The IRS routinely grants extensions of certain elections (e.g., late subchapter S corporation elections) under regulations written for that purpose. This is the first time, however, that the IRS extended late-filing relief to an election under section 1045.

In a nutshell, late-filing relief is granted to taxpayers who act reasonably and in good faith, and granting relief will not prejudice the interests of the government.

A taxpayer is deemed to have acted reasonably and in good faith if it —

  1. Requests relief before the failure to make the regulatory election is discovered by the IRS;
  2. Failed to make the election because of intervening events beyond the taxpayer's control;
  3. Failed to make the election because, after exercising due diligence, the taxpayer was unaware of the necessity for the election;
  4. Reasonably relied on the written advice of the IRS; or
  5. Reasonably relied on a qualified tax professional, including a tax professional employed by the taxpayer, and the tax professional failed to make, or advise the taxpayer to make the election.

One common reason the IRS uses to conclude a taxpayer did not act reasonably and in good faith is that the taxpayer acted with hindsight,i.e., it determined after the due date of the election that it would have been advantageous to have filed the election.

The interests of the government generally are considered prejudiced if granting relief would result in the taxpayer having a lower tax liability for all taxable years affected by the election than the taxpayer would have had if the election had been timely made,e.g., the statute of limitations is closed for the tax year in which the election should have been filed.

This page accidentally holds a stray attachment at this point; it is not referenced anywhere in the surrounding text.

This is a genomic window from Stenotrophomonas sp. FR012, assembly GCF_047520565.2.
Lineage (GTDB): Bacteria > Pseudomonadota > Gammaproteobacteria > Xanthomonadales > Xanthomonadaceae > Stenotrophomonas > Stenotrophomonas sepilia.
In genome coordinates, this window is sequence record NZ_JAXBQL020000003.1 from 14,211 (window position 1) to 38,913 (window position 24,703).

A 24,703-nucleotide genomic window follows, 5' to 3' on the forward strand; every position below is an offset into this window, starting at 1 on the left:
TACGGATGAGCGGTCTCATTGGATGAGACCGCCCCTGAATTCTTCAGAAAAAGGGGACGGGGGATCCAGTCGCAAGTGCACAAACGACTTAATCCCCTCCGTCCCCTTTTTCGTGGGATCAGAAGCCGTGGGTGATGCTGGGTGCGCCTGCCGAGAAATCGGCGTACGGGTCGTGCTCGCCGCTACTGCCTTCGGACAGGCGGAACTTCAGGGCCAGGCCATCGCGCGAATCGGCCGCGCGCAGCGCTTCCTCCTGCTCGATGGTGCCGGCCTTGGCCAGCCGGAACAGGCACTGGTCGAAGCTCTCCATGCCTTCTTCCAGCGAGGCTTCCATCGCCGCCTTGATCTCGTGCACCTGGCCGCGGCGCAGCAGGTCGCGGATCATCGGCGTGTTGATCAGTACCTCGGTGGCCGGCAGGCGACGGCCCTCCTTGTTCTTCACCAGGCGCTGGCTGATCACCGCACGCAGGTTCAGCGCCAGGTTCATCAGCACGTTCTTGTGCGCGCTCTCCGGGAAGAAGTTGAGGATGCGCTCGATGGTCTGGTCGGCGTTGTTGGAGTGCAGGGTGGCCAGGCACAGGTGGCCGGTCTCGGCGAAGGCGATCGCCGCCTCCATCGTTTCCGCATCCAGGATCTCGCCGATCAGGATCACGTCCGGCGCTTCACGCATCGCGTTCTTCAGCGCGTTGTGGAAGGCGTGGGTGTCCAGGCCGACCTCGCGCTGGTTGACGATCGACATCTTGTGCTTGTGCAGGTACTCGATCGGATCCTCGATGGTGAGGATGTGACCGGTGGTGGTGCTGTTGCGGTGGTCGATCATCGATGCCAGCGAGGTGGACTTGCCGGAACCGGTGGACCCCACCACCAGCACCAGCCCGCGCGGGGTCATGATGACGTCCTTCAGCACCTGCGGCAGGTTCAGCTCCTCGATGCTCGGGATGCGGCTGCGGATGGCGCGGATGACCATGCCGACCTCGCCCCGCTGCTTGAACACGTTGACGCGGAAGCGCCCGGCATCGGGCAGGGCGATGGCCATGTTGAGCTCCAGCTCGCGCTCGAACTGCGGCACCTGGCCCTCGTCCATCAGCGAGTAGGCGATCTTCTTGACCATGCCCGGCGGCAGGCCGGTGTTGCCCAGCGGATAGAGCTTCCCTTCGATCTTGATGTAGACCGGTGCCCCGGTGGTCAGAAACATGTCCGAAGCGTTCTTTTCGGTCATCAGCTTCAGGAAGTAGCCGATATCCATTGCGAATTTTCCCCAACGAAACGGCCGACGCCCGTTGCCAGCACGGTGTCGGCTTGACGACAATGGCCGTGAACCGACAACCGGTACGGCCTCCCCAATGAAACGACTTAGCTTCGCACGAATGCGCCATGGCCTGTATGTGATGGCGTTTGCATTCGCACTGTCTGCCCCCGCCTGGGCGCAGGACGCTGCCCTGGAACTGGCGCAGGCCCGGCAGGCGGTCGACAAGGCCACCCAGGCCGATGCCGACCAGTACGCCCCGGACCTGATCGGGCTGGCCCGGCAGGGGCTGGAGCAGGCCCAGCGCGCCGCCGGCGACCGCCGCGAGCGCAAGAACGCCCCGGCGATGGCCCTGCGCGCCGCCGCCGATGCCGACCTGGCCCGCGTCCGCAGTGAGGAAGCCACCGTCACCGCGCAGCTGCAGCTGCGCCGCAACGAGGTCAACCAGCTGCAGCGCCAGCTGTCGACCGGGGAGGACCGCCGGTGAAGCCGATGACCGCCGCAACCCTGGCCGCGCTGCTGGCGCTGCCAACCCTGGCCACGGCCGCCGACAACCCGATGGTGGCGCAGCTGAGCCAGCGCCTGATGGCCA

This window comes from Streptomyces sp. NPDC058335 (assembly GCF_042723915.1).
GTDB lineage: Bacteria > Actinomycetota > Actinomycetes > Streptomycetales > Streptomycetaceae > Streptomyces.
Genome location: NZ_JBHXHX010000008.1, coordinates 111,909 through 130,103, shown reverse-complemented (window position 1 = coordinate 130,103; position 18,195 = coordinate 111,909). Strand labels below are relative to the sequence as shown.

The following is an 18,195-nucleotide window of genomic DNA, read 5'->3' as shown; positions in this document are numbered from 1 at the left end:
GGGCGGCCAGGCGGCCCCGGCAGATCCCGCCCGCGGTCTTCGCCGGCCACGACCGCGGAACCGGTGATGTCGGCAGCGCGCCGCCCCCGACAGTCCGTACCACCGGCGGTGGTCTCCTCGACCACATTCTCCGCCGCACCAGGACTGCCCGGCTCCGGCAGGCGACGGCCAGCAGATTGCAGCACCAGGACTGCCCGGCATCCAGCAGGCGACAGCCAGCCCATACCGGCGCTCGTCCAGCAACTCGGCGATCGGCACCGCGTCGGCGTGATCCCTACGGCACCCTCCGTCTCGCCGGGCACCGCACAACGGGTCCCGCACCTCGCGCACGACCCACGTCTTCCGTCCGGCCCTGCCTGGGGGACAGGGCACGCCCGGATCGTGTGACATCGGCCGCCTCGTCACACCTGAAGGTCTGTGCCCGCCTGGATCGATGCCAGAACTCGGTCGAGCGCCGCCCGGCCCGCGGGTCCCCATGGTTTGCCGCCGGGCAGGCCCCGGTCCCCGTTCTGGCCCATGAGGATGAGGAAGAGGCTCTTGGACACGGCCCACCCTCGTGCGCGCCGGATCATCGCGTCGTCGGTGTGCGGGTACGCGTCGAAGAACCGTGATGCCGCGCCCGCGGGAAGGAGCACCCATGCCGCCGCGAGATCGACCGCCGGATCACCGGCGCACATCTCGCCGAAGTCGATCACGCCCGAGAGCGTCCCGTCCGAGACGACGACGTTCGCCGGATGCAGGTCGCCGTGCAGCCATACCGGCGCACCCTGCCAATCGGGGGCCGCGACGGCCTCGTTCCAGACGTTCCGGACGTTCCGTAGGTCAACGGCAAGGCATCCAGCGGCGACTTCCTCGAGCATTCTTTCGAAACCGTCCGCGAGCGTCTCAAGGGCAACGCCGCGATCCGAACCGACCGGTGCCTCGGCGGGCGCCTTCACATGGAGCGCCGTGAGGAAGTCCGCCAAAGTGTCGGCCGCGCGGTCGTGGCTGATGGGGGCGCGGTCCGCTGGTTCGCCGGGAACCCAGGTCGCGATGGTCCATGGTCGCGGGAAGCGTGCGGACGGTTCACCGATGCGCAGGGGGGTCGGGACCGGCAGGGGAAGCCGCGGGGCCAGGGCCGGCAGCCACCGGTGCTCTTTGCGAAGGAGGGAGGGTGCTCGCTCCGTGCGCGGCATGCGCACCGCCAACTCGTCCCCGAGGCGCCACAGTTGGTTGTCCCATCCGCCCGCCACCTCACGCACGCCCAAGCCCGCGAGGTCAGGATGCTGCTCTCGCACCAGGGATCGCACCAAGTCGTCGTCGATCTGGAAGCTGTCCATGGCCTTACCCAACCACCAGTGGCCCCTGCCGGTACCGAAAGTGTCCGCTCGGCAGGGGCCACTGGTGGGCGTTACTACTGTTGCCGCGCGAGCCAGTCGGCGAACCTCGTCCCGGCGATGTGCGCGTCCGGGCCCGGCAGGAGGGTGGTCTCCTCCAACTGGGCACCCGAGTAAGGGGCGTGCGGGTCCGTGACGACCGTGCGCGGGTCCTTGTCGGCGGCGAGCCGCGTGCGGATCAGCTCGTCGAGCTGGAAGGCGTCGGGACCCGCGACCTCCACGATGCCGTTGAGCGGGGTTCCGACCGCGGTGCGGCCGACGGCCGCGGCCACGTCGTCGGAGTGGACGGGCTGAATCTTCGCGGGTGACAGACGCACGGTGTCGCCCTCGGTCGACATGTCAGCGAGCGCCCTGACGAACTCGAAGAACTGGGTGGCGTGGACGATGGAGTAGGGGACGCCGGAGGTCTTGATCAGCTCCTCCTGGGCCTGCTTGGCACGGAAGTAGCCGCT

Under these criteria, the IRS concluded that the taxpayer was entitled to late-filing relief, and it granted the taxpayer an additional 60 days to file the section 1045 election – the “do over.”

The taxpayer’s receipt of this ruling means that he/she can defer the gain realized on the sale of QSBS and qualify for a section 1202 exclusion on a later sale of the replacement stock in each of the two entities (assuming the QSBS requirements for each entity are met at that time). It also means that the taxpayer (and possibly his/her preparer that missed the filing deadline) breathed a huge sigh of relief that a simple mistake will not cost his/her/them potentially millions of dollars in future section 1202 benefits.

The M&A boom of the past couple of years has sparked renewed interest in section 1045. I wrote about this topic a few months back when addressing taxpayers that sell stock before reaching the 5-year holding period. In that article, I concluded that in my experience, one’s willingness to entertain a qualified rollover of QSBS is inversely related to the amount of time needed to reach the 5-year mark. This recent private letter ruling is helpful because mistakes happen, and the more taxpayers engage in qualified rollovers, the more they are going to miss the filing deadlines. Luckily for them and all of us, the IRS is willing to entertain requests for a “do over” in this context.

This article was originally published by Daniel Mayo in Forbes on November 5, 2022.

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For more information on this topic, please contact a member of Withum’s Business Tax Services Team.